Delaware River Basin Commission Holds Fracking Hearing

By Ed Rodgers

Draft regulations for natural gas drilling, also known as fracking, were under scrutiny during the Delaware River Basin Commission’s hearing.  DRBC officials say the regulations prohibit activity on wetlands or other environmentally sensitive areas.

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7 Responses to Delaware River Basin Commission Holds Fracking Hearing

  1. Tom says:

    One thing missing from your otherwise excellent story, and little understood in New Jersey, is the fact that the Christie Administration is fast-tracking natural gas production, pushing behind the scenes to allow drilling to go forward without a cumulative impact study. This “Ready, Fire, Aim” approach, in which rules governing the drilling process have been drafted without any real understanding of the possible effects on the millions of people downstream, will almost certainly result in compromising our water quality, perhaps catastrophically.

    Not only did the Governor’s delegate to DRBC urge the agency to publish its regulations before any cumulative impact study could be completed, he also expressed NJ’s support for letting PA’s rules take primacy over DRBC rules. That makes no sense, since the very purpose of this multi-state agency is to make sure that all states with an interest in the health of the Delaware River have a say in its management. If we let individual state rules trump those of the collective body, then DRBC has no purpose. Moreover, Pennsylvania’s disastrous management of this industry so far (google “Dimock, PA”) shows that its rules will not protect New Jersey drinking water.

    New Jerseyans need to understand that the chemicals used in this drilling process, and which will almost certainly find their way into the river, are potent carcinogens, for many of which there is no removal process and which are unsafe at any level. Our Governor controls one of five votes over this process at DRBC — and a swing vote at that, given that Delaware and New York are likely to vote in favor of a cumulative impact study.

    Please tell Gov. Christie to put our interest in clean water ahead of the interests of gas producers.

    • Concerned Citizen says:

      I urge all citizens to get involved. We should be investing, like the Chinese, into Solar and Wind instead of damaging our environment beyond repair to extract the gas from the ground. I strongly recommend watching “Gasland” and looking at the research on how dangerous this process is. We should have public hearings.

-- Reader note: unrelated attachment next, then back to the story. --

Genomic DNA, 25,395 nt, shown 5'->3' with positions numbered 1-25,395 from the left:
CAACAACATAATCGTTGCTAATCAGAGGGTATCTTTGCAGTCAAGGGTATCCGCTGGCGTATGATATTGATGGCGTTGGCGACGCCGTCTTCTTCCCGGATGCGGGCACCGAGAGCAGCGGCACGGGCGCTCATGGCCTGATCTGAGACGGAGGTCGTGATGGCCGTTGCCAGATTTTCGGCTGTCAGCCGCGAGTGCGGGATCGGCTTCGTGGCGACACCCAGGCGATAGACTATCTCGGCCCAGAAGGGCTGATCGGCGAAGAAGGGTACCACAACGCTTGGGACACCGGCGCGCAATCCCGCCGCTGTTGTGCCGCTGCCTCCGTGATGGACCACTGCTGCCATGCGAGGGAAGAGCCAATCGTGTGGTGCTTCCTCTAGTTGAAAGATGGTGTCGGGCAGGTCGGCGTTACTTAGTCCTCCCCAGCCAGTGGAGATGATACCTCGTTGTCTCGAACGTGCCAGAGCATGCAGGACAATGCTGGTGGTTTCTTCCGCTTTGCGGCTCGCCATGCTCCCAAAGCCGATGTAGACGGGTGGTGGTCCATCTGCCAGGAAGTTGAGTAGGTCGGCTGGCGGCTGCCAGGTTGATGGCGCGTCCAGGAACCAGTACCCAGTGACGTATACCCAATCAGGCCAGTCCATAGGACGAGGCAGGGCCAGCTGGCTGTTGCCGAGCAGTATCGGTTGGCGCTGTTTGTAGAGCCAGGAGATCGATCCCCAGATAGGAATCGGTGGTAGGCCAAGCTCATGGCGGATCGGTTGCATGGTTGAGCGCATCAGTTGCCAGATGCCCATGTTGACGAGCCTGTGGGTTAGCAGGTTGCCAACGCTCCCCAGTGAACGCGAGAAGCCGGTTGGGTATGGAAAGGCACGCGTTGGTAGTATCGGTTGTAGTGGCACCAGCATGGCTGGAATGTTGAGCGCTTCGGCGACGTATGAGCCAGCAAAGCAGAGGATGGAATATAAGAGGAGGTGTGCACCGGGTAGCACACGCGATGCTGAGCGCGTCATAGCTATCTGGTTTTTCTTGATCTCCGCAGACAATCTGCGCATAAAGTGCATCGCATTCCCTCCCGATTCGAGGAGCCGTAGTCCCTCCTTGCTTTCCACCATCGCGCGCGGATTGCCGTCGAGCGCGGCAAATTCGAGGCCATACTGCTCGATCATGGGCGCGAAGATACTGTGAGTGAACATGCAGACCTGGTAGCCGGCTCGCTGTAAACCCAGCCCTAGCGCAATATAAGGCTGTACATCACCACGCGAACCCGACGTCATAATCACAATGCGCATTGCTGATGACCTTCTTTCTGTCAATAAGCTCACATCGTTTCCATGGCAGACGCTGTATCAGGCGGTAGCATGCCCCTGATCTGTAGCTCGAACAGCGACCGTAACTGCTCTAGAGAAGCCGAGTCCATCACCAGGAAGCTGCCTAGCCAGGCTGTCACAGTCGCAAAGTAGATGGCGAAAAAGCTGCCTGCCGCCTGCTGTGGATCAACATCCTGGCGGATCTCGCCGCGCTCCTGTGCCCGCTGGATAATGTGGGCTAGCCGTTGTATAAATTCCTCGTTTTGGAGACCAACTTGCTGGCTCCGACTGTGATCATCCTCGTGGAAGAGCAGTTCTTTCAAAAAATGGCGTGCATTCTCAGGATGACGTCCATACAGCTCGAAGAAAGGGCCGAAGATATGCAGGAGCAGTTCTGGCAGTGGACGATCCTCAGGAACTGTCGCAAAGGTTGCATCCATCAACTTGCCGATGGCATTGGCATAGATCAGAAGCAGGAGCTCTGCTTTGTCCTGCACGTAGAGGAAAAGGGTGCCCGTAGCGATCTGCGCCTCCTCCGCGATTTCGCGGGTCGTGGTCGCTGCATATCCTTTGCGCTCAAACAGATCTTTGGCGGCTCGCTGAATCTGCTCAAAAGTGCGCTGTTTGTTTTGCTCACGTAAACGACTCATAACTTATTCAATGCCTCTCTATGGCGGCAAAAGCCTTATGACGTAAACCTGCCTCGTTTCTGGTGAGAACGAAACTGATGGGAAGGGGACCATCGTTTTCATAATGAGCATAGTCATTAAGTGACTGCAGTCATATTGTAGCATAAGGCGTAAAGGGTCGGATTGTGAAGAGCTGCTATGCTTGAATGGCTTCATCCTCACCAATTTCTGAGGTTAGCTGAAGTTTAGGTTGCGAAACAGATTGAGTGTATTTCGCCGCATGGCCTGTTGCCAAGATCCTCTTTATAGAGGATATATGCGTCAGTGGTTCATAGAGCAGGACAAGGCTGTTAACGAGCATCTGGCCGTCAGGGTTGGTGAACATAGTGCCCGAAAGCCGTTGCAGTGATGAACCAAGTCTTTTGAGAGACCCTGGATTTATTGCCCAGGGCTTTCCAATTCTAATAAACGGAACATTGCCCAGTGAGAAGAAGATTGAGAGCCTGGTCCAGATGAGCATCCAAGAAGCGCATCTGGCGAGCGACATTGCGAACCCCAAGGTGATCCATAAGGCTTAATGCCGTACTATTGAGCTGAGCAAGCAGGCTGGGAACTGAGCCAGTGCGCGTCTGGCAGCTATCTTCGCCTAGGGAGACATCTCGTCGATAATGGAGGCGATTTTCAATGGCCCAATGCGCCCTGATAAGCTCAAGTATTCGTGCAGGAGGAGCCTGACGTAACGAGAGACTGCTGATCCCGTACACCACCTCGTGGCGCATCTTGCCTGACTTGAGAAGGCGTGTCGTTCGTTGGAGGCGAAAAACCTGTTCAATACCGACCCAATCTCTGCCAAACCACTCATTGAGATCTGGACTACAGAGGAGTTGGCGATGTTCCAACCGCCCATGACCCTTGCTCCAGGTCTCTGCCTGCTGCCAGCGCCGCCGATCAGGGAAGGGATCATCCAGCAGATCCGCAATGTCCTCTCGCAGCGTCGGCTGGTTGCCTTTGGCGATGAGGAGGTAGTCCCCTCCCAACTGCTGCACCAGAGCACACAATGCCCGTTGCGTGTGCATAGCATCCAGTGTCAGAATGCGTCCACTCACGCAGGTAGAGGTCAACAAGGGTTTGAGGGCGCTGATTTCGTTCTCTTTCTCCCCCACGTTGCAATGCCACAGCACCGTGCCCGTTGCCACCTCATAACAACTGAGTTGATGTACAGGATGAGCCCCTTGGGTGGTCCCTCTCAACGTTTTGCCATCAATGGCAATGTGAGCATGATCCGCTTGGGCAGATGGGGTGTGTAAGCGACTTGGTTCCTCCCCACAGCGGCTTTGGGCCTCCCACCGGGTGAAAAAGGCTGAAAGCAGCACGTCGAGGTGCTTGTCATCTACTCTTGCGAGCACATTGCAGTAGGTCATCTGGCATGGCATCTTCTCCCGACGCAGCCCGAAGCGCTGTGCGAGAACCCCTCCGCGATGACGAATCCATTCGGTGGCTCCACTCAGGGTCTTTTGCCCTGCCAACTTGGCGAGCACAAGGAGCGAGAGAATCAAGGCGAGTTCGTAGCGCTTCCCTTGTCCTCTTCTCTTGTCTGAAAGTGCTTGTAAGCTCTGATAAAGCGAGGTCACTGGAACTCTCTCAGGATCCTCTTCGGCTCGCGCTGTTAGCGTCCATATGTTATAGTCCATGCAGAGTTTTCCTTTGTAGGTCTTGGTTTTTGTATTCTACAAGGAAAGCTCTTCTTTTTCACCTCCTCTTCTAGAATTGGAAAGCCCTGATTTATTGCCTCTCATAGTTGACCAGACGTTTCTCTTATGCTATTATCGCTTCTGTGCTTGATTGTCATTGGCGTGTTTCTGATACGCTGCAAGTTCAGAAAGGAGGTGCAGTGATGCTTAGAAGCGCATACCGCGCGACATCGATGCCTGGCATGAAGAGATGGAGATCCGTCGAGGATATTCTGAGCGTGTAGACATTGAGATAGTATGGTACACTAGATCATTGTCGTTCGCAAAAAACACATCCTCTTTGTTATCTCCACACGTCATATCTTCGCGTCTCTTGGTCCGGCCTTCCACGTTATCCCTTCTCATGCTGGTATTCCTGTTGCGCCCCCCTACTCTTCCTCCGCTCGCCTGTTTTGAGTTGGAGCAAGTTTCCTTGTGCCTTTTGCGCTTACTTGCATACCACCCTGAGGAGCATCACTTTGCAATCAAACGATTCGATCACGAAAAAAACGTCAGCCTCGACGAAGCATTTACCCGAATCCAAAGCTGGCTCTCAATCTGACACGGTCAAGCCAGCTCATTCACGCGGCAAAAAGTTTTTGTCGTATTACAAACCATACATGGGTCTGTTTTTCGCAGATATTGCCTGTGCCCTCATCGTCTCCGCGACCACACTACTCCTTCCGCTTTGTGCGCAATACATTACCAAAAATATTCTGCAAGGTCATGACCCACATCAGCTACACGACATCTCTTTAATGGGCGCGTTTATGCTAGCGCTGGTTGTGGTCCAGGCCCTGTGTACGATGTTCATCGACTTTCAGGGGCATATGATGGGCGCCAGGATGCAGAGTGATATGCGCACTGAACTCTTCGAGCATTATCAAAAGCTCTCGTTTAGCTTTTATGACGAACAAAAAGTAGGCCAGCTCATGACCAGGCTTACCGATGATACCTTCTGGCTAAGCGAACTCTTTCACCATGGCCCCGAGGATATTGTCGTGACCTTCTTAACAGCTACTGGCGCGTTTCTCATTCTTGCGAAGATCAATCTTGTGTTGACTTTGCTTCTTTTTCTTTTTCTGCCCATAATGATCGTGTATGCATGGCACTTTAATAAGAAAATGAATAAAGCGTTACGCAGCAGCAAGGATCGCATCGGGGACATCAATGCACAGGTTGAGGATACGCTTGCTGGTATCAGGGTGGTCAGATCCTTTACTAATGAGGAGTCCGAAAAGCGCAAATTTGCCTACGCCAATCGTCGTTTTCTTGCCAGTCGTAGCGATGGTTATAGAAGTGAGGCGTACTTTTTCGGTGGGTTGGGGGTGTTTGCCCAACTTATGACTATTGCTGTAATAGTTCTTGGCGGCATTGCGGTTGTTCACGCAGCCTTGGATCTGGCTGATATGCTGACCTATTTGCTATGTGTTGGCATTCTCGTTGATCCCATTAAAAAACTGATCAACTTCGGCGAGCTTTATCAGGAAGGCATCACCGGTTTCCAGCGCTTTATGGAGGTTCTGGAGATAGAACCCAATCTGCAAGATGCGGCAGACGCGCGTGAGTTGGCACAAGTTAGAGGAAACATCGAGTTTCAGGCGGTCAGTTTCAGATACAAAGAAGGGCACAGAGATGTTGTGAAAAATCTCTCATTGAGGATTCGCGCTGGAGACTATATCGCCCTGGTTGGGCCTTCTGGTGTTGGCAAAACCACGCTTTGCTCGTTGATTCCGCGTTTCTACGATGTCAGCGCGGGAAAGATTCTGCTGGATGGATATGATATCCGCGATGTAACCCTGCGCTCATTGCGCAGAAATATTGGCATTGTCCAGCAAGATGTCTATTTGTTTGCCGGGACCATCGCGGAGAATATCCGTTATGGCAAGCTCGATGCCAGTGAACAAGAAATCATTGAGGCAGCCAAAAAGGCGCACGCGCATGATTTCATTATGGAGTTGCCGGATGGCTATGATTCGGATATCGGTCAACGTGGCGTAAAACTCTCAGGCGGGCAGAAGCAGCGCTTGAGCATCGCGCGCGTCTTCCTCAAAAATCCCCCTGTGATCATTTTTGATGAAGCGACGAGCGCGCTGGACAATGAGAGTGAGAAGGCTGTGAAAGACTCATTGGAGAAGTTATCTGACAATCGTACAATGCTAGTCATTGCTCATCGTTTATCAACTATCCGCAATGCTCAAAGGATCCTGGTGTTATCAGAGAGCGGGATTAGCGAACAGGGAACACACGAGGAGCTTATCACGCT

2. Robert says:

    I agree with Tom’s comment. To proceed with the drilling without an impact statement puts New Jersey in line with Pennsylvania’s badly thought out approach. Both states seem to want all approvals rushed through.

  3. Bill Wolfe says:

    I agree with TOm.

    I would add that NJ and the northeast have suffered increasingly severe drought (and water use restrictions), which will onyl get more frequent and severre as global warming worsens.

    Fracking usees BILLIONS of gallons of Delware riiver watershed water – how will all that water consumption impact current drinking water, industry, agricultural users and the fisheries and ecological functions that rely on clean and abundant water?

    • Noelle Tarabulski says:

      Get informed and know the facts. Fracing has been going on since 1949. There is no need for further study, just excellent implementation of the current rules and excellent operational practices by the companies and regulators involved. Do your research.

      • Ruth Lachman Sueker says:

        Many things have been going on since the 1940s, and their impact on cancer rates are only now beginning to be understood. I refer you to “Living Downstream” by Sandra Steingraber.
        Tragically, our ecosystem and civilization have been used as “guinea pigs” for industrial profit.
        A long-term experiment in which we are all the experimental animals.
        All of us. Wake up.
        This is not just about fracking. It is about protecting the common environmental resources that have not yet been poisoned.
        Human culture has survived without the technology that has made us dependent on environmental destruction as a lifestyle.
        Past a certain threshold, toxins in our water, soil, and air will destroy human civilization.
        We have to stop pretending that we can manage the unmanageable, and return to respecting, appreciating, and safeguarding the sources of our life and health.

  4. Anonymous says:

    Want to comment on this matter? You have until april 15th…If you drink water in PA/NJ/NY/DE please consider leaving a comment to continue a moratorium on drilling.

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